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Carrying Cash on the Trains

Under the concourse on Platform 1 - the Strongroom

The entrance to the Strongroom is still there on Platform 1 just under the bridge. It has vaulted steel doors and still recognizable but not used. Everyone was paid in cash until the early 1980s. You could collect your wages from the pay office at Flinders Street or if you worked at Newport, the Parcels Coach would deliver the pay packages every 2nd Thursday after the morning peak. Wages to the various stations along the lines would be taken out in these safes once a fortnight.

All the takings from the suburban stations had to be brought to Flinders Street every night to the Strongroom after the evening rush. There was a cash train for every line and every station had a revolver safely stored somewhere. The VR had registered cash escorts who carried a gun discretely hidden under their jacket and who would travel with the portable red safes. On the red or blue trains these safes were chained to the brake assembly in the guards van and on the Silver (Hitachi) trains they were chained to a special ‘D’ bracket welded to the wall of the guards van specifically for that purpose. The cash was placed in heavy leather bags and into the red safe and then dropped into the Strongroom at the station.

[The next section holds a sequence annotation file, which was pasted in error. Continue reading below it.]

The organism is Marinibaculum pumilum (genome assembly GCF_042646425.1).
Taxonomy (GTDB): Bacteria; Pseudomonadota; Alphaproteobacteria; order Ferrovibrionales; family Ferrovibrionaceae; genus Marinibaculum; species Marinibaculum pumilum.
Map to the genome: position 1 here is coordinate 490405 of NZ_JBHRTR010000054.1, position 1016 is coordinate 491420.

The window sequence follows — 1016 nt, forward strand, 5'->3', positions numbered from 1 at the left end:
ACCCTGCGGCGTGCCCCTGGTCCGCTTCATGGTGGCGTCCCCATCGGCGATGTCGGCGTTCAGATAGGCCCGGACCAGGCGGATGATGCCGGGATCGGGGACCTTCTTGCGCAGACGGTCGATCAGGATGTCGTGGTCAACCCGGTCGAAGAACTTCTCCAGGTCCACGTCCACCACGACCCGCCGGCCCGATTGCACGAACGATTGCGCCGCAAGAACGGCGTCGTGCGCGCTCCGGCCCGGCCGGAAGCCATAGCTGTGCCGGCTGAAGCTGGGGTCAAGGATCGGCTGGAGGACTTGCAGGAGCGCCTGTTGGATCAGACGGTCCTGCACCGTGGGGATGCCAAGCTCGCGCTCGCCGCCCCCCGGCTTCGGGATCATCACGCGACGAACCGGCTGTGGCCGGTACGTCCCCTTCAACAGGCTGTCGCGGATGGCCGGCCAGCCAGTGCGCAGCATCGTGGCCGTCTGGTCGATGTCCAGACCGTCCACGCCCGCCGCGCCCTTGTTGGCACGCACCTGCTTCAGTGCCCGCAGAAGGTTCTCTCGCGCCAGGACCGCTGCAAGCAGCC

Pistol training was conducted in the basement of Spencer Street Station. The guns were either 38 Smith & Westons or small Brownings. The IRO (Investigating Railway Officers) and the Victorian Police also used this facility for pistol training. Many retired ‘escorts’ reported that they would never have fired their weapon.

A story survives from the 70s about the police investigating a murder and needing to examine the VR weapons. After examination the railway authorities were advised that none of the weapons should ever be fired. Like most things in the railways by then, maintenance had become quite lax.

There was at least one reported hold up of a cash train. This occurred on the early morning Broadmeadows train at Ascot Vale in the late 70s/early 80s with the gunman taking the cash that was the employees’ fortnightly pay.

With contributions from John Darke, ex VR Driver, 2012